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  • #16
    ha ha ha LMAO (pardon me here), Lately I have started to notice I am building plans for everything, including my son's after meal walk (stuff like where i am going to take him, how am i going to get there, how far are we going to walk instead of just go somewhere and take a freaking walk). So, I am not the only one to say "too much of software for me now".

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    • #17
      Originally posted by Nik View Post
      Yep. Flex, GWT etc. I've only glanced at them - if they are still in the news a year from now I'll look into them. And if they overlap too much which something I already know, they have to be *very* nice for me to switch, no point in running after everything new and shiny. Most things can be done with several technologies anyway.
      I would absolutely agree. You'll get a series of a few months where everyones writing a few X framework. Web, Testing, ORM, Docking, it's IoC now........

      Originally posted by Nik View Post
      This is one reason I've started reading more about design, architecture, patterns and methodologies - the information stays "current" much longer.
      I would agree again. I actually find the abstract stuff more interesting than the implementation anyway.
      Last edited by karldmoore; Aug 29th, 2007, 12:39 PM.

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      • #18
        Originally posted by karldmoore View Post
        I would agree again. I actually find the abstract stuff more interesting than the implementation anyway.
        Theory is nice. After reading for a while you have a clear picture of how you will design your next application but as they say, "No battle plan ever survives first contact with the enemy"

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        • #19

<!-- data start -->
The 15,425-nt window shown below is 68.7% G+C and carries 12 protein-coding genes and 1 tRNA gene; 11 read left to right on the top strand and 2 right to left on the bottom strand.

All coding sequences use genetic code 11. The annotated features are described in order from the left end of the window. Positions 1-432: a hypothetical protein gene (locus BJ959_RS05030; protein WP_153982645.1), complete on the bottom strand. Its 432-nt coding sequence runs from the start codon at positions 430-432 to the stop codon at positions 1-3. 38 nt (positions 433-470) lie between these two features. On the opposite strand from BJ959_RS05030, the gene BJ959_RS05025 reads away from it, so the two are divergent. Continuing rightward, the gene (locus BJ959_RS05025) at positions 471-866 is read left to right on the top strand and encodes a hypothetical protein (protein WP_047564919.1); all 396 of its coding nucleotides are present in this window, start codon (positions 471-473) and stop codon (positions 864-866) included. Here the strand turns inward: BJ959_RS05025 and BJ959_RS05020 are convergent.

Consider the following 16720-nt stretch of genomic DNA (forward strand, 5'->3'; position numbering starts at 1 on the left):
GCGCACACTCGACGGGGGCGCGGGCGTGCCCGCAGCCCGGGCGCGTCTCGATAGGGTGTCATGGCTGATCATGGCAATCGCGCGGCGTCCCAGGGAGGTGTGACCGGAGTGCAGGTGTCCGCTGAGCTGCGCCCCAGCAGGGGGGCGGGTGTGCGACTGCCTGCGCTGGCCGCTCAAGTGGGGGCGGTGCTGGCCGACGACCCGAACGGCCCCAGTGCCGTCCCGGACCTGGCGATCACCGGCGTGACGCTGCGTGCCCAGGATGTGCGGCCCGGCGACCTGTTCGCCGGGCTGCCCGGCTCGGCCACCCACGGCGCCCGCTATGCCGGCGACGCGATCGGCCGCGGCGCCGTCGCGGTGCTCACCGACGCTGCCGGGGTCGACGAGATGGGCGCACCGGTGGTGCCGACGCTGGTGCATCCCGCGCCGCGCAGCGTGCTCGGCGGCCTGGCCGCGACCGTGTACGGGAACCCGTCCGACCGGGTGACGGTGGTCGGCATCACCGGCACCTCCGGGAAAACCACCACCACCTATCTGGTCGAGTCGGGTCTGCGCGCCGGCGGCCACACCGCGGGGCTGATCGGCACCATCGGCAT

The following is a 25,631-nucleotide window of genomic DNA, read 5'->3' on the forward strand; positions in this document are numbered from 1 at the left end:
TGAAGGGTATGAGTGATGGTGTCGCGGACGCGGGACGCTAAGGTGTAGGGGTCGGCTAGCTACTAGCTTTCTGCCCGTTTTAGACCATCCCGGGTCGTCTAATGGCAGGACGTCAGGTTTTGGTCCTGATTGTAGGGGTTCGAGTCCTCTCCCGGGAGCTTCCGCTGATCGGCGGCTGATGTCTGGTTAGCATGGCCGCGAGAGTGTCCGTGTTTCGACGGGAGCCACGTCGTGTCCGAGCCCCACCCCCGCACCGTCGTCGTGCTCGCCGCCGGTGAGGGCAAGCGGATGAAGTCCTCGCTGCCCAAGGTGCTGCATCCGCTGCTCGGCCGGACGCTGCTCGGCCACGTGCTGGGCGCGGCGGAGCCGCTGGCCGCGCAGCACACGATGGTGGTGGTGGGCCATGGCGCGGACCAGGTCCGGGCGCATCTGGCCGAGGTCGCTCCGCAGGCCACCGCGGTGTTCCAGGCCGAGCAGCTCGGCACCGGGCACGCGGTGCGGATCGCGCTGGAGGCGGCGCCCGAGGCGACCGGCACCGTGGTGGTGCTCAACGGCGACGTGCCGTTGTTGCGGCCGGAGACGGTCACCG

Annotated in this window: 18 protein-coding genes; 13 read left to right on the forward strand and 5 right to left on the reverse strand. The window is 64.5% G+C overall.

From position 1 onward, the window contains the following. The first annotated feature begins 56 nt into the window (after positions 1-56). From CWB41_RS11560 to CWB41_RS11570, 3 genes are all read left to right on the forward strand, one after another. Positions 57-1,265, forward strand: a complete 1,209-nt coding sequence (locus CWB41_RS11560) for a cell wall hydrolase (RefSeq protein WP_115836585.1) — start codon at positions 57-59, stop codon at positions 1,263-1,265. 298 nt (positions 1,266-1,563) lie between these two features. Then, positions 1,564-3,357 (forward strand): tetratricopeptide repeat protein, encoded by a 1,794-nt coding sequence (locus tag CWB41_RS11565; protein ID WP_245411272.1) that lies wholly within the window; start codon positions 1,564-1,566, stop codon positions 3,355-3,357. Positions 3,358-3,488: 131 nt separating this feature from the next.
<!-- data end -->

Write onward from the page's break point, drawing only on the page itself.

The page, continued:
Very nice, I'll have to try and use that quote more in conversation .
          Last edited by karldmoore; Aug 29th, 2007, 12:39 PM.

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          • #20
            I wonder who is the enemy in this case

            Jörg

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            • #21
              Originally posted by Jörg Heinicke View Post
              I wonder who is the enemy in this case

              Jörg
              The mighties of foes, reality Topic-drift detected...

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              • #22
                Top drift, on this forum.......................... never .
                Last edited by karldmoore; Aug 29th, 2007, 12:39 PM.

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                • #23
                  From what I recently read, I'd recommend "Java concurrency in practice". It's very likely that sooner or later you'll have to cope with threading issues, and this books gives a good grasp of the topic.

                  Other then that, Agile Database techniques is cool and enjoyable read.

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                  • #24
                    Design Pattern good book

                    You can also read 'Head First Design Patterns'. I have read it and its very good book.

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                    • #25
                      I confirm; Headfirst Design Patterns is not your regular technical book. Very readable and written in unusual style.

                      My recent reads from the Martin Fowler Signature series:

                      Beyond Software Architecture - covers important aspects of software architecture from the point of view of both technical and marketing person.

                      Enterprise Integration Patterns - if you want to do any systems integration by means of messaging, this is the book. Contains a catalogue of messaging patterns, from easiest to most complex. Examples include JMS.

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                      • #26
                        Picking this topic up.

                        I am looking for good books on architecture/framework design. Any suggestions?

                        These are already in my bookshelf:
                        • Effective Java
                        • J2EE expert one on one
                        • J2EE Without EJB
                        • Refacttoring to patterns
                        • Patterns of enterprise application architecture
                        • Design patterns
                        • Clean Code

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                        • #27
                          Thats a quite old thread you have digged out there - I personally find "Domain Driven Design" (E. Evans) very good.

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                          • #28
                            Some personal new recommendations:
                            Working Effectly with legacy code
                            Agile software development - princibles, patterns and practices

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